Fouke led a team from the University of Illinois at Urbana-Champaign looking into the likelihood of life on the Red Planet.
The popular image of Mars’s inhabitants has always been something like humans – only green, and with a few minor modifications.
But an earthbound bacterium, called Sulfurihydrogenibium yellowstonense, which is found in areas with very low oxygen levels, and can survive extremely hot conditions, is a far better candidate for the way life on Mars might look.
Sulfuri, which have a high tolerance for UV light which would be essential in Mars’s thin atmosphere, can be found in the inhospitable conditions of the hot springs of Yellowstone National Park in the US.
“If we see the deposition of this kind of extensive filamentous rock on other planets, we would know it’s a fingerprint of life”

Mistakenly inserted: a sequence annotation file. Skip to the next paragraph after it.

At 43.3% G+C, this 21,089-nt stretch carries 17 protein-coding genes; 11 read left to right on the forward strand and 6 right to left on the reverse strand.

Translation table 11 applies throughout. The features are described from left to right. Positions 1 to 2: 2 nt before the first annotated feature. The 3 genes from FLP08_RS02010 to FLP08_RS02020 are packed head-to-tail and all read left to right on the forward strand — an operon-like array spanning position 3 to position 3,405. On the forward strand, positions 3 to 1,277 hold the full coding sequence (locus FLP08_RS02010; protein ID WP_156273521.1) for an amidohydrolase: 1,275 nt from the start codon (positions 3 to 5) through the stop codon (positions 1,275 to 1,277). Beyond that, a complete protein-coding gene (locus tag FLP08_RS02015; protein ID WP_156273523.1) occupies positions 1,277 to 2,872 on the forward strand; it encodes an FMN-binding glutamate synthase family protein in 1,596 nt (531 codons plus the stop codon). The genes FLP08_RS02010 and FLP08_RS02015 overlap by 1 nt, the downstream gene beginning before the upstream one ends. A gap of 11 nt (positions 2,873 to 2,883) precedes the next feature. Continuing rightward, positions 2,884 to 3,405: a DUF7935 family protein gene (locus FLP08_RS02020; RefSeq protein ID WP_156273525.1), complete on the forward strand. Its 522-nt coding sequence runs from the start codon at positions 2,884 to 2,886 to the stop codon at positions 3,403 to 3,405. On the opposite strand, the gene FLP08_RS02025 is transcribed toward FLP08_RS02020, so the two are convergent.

University of Illinois geology professor Bruce Fouke
Professor Fluke led a NASA-funded expedition to Yellowstone to learn more about this hardy lifeform which has endured on Earth for some 2.4 billion years.
In order to survive in fast-flowing hot water sulfuri form long, stringy structures that are often compared to fettuccine. The structures are good candidates for fossilisation, meaning that if something like Sulfuri ever existed on Mars its traces could be spotted today by a rover.
The structures are so pasta like, Fouke’s team actually used sterilised pasta forks to gather their samples.
“These Sulfuri cables look amazingly like fettuccine pasta, while further downstream they look more like capellini pasta,” he says.
“If we see the deposition of this kind of extensive filamentous rock on other planets, we would know it’s a fingerprint of life,” Fouke continued.
“It’s big and it’s unique. No other rocks look like this. It would be definitive evidence of the presences of alien microbes.
“This should be an easy form of fossilised life for a rover to detect on other planets.”